Note: This is part of my series on Discipleship and Disciplines. You might want to read from the beginning if you haven't already.
Remember that in John 8:31, Jesus says, "If you continue in My word, then you are truly disciples of Mine." So, then, as I've mentioned before, the first step to discipleship is to know His word. Otherwise, how would it be possible to continue in it?
If you're anything like me, though, "know the word" seems a little bit abstract or poorly defined. What does that look like on a day-to-day basis? How can I have any sort of confidence that I've accomplished this first step?
Here are a few suggestions that I've found helpful in my spiritual walk:
1. Read the Bible. Seriously, read it. The whole thing. Repeatedly. Get to know it like you know an old friend. This certainly doesn't have to happen overnight, but it does have to happen.
So work on it every day. Set an attainable goal and stick to it: Ten verses, a chapter, two chapters, ten chapters -- whatever you can reasonably accomplish every day. Make a habit of it, and don't bite off more than you can chew. If you start losing the meaning amongst all the words, quit for the day. It's not the end of the world if you don't hit your targeted number of verses. Simply taking the time to read is a victory in itself.
When you're reading, go for quality over quantity. Be sure that you understand who's talking, what's happening, why things are going on, and how each piece fits into the bigger picture. If you can only do by reading one verse per day, then only read one verse per day. If you're having trouble understanding, consider investing in a study Bible with commentary footnotes. (Charles Ryrie and John MacArthur have both written pretty solid ones.) There are also a lot of online commentaries and study aids to provide cultural, historical, and doctrinal context.
Bottom line: It's OK not to be a mega awesome superstar Bible-reader; all you need to be is a Bible-reader.
2. Think About the Bible. Grab one or two details from your daily reading and chew on them throughout the day, like a cow chewing her cud. Meditate on what you've read. Think about how -- or even whether -- it applies to your life or the lives of your friends, acquaintances, or loved ones.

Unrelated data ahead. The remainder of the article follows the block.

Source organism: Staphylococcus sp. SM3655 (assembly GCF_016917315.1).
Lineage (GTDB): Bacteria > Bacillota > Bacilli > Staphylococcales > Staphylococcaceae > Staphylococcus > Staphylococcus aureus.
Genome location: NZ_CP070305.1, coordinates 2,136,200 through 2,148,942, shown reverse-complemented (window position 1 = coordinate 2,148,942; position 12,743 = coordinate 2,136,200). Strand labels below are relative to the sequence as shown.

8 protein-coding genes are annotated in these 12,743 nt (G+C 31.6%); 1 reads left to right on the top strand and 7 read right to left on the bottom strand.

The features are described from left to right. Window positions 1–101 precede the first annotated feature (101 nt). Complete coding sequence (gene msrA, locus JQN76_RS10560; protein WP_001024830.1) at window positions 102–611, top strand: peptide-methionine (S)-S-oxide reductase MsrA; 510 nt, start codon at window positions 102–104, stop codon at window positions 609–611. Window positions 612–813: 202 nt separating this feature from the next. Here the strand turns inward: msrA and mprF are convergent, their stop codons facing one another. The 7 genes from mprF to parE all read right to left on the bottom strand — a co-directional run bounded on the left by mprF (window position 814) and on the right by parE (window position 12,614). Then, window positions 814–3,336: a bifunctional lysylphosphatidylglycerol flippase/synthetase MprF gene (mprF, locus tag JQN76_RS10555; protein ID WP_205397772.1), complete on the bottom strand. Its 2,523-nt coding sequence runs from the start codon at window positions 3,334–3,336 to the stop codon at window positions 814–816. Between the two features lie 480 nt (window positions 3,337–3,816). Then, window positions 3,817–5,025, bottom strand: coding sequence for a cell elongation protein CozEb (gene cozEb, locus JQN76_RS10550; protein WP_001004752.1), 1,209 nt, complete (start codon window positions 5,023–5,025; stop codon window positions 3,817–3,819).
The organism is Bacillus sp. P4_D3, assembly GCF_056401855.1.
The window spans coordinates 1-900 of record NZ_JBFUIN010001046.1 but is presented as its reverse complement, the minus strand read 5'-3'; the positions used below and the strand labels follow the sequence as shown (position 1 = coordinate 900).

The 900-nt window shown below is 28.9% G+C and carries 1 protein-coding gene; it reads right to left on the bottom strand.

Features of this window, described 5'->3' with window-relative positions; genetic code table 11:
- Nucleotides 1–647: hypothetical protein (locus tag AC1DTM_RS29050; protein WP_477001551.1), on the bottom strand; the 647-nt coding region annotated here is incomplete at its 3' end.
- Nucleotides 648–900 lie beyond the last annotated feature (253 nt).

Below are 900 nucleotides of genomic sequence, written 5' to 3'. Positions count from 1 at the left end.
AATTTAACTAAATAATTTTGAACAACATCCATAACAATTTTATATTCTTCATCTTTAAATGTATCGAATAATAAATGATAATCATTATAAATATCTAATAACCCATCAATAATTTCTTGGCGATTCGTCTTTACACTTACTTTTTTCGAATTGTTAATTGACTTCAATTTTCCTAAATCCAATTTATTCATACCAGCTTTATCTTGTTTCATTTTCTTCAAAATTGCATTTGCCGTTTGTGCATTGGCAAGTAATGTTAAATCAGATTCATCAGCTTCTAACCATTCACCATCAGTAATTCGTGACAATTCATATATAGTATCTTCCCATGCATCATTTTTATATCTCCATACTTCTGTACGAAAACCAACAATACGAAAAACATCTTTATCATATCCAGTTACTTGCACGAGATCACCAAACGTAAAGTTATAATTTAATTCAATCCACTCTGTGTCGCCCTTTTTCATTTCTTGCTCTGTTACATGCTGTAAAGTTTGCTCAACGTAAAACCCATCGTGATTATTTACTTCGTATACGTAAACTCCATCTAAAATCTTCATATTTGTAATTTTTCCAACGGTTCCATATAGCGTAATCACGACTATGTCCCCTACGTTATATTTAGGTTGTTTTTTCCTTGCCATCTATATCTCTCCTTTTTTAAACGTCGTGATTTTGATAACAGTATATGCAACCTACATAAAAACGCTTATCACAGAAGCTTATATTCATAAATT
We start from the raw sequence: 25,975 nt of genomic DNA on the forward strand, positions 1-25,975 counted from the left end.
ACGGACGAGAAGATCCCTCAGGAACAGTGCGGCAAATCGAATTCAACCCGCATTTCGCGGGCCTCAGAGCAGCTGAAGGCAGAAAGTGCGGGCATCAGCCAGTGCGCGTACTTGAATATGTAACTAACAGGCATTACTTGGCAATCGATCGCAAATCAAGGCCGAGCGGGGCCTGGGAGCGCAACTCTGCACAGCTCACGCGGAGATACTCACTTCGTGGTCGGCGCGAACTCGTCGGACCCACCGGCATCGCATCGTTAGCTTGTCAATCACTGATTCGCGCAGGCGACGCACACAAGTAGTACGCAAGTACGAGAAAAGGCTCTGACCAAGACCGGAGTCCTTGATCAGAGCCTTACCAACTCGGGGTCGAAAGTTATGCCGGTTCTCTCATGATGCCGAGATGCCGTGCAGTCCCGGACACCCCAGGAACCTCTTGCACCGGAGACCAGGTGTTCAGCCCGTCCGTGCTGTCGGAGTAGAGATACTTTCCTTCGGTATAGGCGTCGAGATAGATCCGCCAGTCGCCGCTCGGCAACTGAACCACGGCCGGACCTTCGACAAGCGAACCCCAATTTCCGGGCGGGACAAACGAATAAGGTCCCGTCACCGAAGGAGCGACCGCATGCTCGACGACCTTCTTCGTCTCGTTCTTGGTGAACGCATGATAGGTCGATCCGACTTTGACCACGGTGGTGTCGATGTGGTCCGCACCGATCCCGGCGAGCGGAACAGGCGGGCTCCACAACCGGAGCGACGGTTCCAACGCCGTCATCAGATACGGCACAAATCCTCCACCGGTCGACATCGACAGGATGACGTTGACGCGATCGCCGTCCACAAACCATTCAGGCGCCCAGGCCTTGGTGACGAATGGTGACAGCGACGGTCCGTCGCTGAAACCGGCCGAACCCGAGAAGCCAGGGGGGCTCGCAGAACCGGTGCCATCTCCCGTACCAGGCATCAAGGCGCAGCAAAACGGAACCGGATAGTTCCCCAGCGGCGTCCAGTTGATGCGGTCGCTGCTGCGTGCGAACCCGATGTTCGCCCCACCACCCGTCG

As you read through, remember that not everything in the Bible reflects God's attitudes and thoughts about the world. Sometimes the text reflects the viewpoints, assumptions, and actions of other people in the narrative. These won't always align with the way God sees things. Also remember that throughout history, God has dealt in many different ways with nations and people, though His nature and purposes haven't changed.
3. Memorize the Bible. We'll talk more about memorization later, in our discussion of spiritual disciplines, but know that memorizing verses is one of the best ways to let God's word start changing your heart.
Are you struggling with a particular sin? Memorize a whole slough of verses dealing with that sin, and its opposite virtue. Psalm 119:11 says, "Your word I have treasured in my heart, / That I may not sin against You."
Are you feeling discouraged or depressed? Memorize a Psalm that talks about God's faithfulness, salvation, and love.
Basically, you can't go wrong with memorizing Scripture. It takes time, but that time definitely isn't wasted.
4. Ask for Help. First and foremost, ask God to show you what He wants you to see in your daily readings. Ask Him to help you understand it, too. The really good news here is that God already has a mechanism in place to make that happen. Jesus promised his followers that "the Helper, the Holy Spirit, whom the Father will send in My name ... will teach you all things, and bring to your remembrance all that I said to you" (John 14:26).
God wants you to be good at reading, understanding, and thinking about the Bible. That's one of the reasons He sent the Holy Spirit. He loves to teach you; ask God to open your mind and heart to His teaching.
In addition to the Holy Spirit, ask other followers of Christ to help you know Christ's word better. Get involved in a structured Bible study, Sunday School class, small group, or all of the above. And it's vital to be part of a local church that believes and teaches the Bible. There's a reason that Paul commands the Ephesians to speak to one another in Psalms, hymns, and spiritual songs (Ephesians 5:19): We are always stronger when we engage in a community of encouragement.
Another great thing to do is seek out a Bible study partner. Talk through your readings one-on-one with them. Memorize passages of Scripture together. Keep them accountable, and expect them to do the same for you.